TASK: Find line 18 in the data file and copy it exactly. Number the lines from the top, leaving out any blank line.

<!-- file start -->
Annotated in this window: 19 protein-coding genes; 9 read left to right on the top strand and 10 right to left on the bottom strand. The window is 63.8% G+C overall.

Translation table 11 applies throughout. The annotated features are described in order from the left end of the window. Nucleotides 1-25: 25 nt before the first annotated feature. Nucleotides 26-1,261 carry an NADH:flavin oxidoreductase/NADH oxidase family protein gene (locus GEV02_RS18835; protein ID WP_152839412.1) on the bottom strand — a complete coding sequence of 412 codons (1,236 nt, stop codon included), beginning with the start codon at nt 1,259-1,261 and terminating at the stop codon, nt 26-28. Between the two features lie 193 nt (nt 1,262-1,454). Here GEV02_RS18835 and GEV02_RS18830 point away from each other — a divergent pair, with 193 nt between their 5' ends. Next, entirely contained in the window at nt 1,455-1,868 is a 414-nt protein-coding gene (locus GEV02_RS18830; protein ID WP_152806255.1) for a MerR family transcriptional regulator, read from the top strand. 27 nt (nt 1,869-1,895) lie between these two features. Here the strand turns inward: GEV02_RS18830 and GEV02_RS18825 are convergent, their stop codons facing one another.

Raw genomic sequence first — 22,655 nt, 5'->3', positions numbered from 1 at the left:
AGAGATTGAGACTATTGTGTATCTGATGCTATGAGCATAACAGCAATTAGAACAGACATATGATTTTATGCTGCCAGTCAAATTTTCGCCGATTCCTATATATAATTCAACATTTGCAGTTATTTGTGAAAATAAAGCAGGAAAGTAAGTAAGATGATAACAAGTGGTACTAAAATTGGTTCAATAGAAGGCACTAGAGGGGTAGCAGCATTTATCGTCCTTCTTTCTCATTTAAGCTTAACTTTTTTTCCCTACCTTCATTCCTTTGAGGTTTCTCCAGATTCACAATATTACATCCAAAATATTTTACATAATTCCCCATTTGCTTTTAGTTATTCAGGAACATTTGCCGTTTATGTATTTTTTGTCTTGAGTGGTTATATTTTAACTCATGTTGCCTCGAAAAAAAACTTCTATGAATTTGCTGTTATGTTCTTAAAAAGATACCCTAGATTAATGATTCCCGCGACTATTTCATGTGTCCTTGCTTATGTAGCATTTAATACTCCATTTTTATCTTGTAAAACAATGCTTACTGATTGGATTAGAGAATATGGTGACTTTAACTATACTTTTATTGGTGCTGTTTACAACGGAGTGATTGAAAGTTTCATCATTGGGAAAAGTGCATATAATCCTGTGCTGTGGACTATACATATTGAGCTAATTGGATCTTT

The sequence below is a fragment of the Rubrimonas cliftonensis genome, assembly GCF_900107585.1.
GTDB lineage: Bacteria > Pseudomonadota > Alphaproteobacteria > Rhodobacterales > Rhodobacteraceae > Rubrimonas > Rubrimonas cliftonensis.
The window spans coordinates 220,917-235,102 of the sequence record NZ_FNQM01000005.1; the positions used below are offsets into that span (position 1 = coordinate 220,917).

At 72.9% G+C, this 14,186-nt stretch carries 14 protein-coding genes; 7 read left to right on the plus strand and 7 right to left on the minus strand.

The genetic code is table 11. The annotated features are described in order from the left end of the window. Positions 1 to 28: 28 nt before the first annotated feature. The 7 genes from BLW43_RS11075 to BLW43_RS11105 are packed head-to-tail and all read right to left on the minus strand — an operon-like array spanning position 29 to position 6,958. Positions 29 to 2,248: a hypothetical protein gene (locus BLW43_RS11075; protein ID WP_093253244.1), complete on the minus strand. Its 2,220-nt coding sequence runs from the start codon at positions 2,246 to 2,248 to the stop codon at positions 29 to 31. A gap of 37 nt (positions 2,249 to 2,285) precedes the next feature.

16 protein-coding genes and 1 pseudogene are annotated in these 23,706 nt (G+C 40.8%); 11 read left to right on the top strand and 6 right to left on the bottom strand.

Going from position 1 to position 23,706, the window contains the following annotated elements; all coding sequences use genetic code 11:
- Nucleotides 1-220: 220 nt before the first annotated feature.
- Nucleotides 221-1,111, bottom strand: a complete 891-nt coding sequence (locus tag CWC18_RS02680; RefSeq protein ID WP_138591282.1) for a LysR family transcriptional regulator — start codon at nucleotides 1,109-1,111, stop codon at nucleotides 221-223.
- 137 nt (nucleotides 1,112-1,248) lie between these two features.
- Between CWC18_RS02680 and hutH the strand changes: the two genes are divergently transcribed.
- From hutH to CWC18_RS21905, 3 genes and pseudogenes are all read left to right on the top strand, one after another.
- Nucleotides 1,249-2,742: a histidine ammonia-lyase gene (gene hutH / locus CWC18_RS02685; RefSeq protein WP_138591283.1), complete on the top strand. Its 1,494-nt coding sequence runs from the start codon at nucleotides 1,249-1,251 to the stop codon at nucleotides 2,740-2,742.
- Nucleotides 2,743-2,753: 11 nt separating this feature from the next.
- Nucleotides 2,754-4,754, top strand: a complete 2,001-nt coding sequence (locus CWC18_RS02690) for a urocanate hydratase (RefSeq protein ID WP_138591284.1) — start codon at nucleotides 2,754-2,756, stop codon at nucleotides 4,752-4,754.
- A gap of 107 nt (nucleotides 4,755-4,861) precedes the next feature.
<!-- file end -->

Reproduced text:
- Nucleotides 2,743-2,753: 11 nt separating this feature from the next.